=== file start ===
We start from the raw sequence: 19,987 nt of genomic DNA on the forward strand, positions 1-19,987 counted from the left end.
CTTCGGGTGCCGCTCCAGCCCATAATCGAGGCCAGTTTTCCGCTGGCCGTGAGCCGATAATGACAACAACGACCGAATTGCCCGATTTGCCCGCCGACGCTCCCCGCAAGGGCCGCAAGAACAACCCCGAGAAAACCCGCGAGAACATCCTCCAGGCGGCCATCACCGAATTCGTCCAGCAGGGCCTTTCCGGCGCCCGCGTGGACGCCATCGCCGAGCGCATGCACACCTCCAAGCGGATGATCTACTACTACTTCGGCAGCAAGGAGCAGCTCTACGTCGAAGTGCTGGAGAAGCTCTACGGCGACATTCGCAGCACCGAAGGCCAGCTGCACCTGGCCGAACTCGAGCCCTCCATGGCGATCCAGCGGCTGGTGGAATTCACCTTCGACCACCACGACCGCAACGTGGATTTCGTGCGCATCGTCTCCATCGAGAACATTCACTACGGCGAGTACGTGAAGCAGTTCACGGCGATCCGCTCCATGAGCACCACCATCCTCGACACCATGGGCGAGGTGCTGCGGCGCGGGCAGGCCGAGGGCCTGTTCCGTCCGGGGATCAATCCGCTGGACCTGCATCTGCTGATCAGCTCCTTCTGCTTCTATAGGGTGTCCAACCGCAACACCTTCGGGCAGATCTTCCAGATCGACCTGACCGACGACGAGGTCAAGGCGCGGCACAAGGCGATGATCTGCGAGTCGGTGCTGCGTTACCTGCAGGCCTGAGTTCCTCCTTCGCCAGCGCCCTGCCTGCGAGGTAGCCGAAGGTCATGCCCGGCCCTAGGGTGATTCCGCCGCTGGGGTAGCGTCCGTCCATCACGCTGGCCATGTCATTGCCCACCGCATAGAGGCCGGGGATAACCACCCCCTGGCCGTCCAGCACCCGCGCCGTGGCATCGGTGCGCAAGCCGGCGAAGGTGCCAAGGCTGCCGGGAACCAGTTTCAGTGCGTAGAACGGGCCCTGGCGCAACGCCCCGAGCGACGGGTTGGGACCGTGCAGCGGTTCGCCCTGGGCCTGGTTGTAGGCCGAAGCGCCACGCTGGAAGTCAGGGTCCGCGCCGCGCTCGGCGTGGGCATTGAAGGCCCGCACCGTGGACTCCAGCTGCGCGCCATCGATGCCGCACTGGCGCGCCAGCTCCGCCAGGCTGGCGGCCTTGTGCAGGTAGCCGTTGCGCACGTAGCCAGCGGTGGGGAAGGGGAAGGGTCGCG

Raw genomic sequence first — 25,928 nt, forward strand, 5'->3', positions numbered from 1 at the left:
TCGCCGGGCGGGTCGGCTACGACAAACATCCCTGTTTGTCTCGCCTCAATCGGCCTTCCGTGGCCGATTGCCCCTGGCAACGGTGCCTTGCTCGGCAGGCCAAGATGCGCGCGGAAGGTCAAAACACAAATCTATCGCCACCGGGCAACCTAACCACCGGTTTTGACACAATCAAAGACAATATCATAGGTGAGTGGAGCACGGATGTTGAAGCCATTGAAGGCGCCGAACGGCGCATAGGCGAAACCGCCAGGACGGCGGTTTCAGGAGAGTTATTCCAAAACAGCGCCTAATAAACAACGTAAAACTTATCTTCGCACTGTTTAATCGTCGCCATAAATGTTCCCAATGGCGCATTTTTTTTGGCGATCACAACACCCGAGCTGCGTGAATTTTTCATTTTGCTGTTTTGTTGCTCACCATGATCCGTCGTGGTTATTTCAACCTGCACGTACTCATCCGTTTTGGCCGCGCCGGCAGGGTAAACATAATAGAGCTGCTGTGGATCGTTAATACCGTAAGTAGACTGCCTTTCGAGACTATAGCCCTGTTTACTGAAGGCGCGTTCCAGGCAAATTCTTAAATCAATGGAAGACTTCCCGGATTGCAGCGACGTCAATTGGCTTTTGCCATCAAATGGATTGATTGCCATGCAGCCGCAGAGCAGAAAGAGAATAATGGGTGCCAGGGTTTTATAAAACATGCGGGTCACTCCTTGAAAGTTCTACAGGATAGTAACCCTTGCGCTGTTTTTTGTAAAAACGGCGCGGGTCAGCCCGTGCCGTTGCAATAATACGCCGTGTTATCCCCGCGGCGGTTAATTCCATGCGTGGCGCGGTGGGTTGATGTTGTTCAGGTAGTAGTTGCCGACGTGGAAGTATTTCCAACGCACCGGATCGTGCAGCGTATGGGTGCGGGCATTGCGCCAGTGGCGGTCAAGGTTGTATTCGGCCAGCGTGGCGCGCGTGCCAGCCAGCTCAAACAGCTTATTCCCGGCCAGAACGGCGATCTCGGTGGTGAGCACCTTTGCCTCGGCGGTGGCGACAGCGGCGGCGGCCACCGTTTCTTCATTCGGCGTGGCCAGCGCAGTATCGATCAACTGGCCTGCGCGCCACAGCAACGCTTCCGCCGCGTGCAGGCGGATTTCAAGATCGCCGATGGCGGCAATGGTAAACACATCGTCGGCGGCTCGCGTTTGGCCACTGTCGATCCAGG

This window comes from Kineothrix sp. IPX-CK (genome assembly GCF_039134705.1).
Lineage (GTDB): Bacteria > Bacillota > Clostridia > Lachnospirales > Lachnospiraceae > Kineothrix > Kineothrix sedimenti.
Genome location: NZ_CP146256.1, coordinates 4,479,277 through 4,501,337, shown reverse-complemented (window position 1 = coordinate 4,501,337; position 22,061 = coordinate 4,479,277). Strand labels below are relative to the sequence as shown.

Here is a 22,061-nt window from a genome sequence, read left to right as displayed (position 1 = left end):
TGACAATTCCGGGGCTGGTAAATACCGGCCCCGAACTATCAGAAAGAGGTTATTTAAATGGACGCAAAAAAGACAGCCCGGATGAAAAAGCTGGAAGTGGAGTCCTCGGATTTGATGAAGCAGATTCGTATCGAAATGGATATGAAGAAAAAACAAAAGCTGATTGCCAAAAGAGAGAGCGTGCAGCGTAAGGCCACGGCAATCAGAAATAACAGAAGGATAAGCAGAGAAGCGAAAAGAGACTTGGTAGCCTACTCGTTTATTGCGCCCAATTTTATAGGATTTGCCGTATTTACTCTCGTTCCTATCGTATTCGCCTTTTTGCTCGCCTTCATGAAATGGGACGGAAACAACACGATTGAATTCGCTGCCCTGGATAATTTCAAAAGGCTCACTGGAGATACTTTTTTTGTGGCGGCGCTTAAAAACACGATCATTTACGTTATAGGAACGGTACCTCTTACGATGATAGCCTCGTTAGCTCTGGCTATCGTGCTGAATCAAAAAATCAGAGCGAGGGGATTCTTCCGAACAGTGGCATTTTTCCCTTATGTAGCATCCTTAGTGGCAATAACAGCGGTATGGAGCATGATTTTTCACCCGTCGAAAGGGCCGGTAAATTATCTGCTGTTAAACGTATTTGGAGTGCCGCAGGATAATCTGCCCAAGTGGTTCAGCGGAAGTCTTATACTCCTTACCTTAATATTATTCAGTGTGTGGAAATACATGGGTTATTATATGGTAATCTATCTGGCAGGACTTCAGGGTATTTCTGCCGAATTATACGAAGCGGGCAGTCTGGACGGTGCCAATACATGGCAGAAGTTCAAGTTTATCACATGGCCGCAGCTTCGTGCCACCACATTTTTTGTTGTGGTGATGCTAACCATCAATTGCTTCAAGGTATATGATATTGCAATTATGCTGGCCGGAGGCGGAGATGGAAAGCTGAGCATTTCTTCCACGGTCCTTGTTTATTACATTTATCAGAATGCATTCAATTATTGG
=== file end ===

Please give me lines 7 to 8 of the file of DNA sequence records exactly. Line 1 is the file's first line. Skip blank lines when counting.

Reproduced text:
Genome location: NZ_CP146256.1, coordinates 4,479,277 through 4,501,337, shown reverse-complemented (window position 1 = coordinate 4,501,337; position 22,061 = coordinate 4,479,277). Strand labels below are relative to the sequence as shown.

Here is a 22,061-nt window from a genome sequence, read left to right as displayed (position 1 = left end):